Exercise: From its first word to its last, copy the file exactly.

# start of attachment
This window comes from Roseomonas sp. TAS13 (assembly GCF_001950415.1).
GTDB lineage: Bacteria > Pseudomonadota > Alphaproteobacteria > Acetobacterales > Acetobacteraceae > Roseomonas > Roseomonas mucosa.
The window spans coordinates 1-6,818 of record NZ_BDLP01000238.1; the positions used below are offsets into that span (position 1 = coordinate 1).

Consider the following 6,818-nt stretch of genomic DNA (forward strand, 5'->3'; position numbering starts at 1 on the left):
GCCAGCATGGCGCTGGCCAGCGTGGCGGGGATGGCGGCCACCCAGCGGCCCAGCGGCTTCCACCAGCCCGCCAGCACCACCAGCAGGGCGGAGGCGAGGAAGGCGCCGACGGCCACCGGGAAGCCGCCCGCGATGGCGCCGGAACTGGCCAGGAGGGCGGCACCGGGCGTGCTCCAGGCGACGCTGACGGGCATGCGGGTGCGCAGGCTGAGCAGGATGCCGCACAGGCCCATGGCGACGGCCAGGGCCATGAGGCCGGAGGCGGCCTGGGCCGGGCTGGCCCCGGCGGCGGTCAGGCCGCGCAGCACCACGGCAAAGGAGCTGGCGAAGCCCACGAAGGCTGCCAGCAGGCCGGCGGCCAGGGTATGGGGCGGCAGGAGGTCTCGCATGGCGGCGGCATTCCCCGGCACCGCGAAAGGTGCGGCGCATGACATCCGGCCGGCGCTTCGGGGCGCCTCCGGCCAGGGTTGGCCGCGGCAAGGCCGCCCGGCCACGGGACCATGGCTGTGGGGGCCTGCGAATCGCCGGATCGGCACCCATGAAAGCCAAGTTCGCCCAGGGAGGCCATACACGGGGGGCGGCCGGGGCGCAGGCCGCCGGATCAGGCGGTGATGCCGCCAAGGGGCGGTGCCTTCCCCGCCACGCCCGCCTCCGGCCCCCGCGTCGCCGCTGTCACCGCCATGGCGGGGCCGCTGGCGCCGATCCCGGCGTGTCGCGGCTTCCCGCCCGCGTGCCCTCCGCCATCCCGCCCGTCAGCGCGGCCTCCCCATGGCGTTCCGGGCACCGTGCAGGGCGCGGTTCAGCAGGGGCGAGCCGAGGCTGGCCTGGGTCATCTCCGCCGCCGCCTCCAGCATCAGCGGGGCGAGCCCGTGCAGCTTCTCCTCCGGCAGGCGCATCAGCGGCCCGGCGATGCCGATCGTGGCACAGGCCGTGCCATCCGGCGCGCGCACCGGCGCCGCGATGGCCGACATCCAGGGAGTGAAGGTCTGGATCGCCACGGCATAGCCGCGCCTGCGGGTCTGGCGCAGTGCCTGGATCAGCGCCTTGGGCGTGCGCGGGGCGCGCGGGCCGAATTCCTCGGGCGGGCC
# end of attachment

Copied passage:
This window comes from Roseomonas sp. TAS13 (assembly GCF_001950415.1).
GTDB lineage: Bacteria > Pseudomonadota > Alphaproteobacteria > Acetobacterales > Acetobacteraceae > Roseomonas > Roseomonas mucosa.
The window spans coordinates 1-6,818 of record NZ_BDLP01000238.1; the positions used below are offsets into that span (position 1 = coordinate 1).

Consider the following 6,818-nt stretch of genomic DNA (forward strand, 5'->3'; position numbering starts at 1 on the left):
GCCAGCATGGCGCTGGCCAGCGTGGCGGGGATGGCGGCCACCCAGCGGCCCAGCGGCTTCCACCAGCCCGCCAGCACCACCAGCAGGGCGGAGGCGAGGAAGGCGCCGACGGCCACCGGGAAGCCGCCCGCGATGGCGCCGGAACTGGCCAGGAGGGCGGCACCGGGCGTGCTCCAGGCGACGCTGACGGGCATGCGGGTGCGCAGGCTGAGCAGGATGCCGCACAGGCCCATGGCGACGGCCAGGGCCATGAGGCCGGAGGCGGCCTGGGCCGGGCTGGCCCCGGCGGCGGTCAGGCCGCGCAGCACCACGGCAAAGGAGCTGGCGAAGCCCACGAAGGCTGCCAGCAGGCCGGCGGCCAGGGTATGGGGCGGCAGGAGGTCTCGCATGGCGGCGGCATTCCCCGGCACCGCGAAAGGTGCGGCGCATGACATCCGGCCGGCGCTTCGGGGCGCCTCCGGCCAGGGTTGGCCGCGGCAAGGCCGCCCGGCCACGGGACCATGGCTGTGGGGGCCTGCGAATCGCCGGATCGGCACCCATGAAAGCCAAGTTCGCCCAGGGAGGCCATACACGGGGGGCGGCCGGGGCGCAGGCCGCCGGATCAGGCGGTGATGCCGCCAAGGGGCGGTGCCTTCCCCGCCACGCCCGCCTCCGGCCCCCGCGTCGCCGCTGTCACCGCCATGGCGGGGCCGCTGGCGCCGATCCCGGCGTGTCGCGGCTTCCCGCCCGCGTGCCCTCCGCCATCCCGCCCGTCAGCGCGGCCTCCCCATGGCGTTCCGGGCACCGTGCAGGGCGCGGTTCAGCAGGGGCGAGCCGAGGCTGGCCTGGGTCATCTCCGCCGCCGCCTCCAGCATCAGCGGGGCGAGCCCGTGCAGCTTCTCCTCCGGCAGGCGCATCAGCGGCCCGGCGATGCCGATCGTGGCACAGGCCGTGCCATCCGGCGCGCGCACCGGCGCCGCGATGGCCGACATCCAGGGAGTGAAGGTCTGGATCGCCACGGCATAGCCGCGCCTGCGGGTCTGGCGCAGTGCCTGGATCAGCGCCTTGGGCGTGCGCGGGGCGCGCGGGCCGAATTCCTCGGGCGGGCC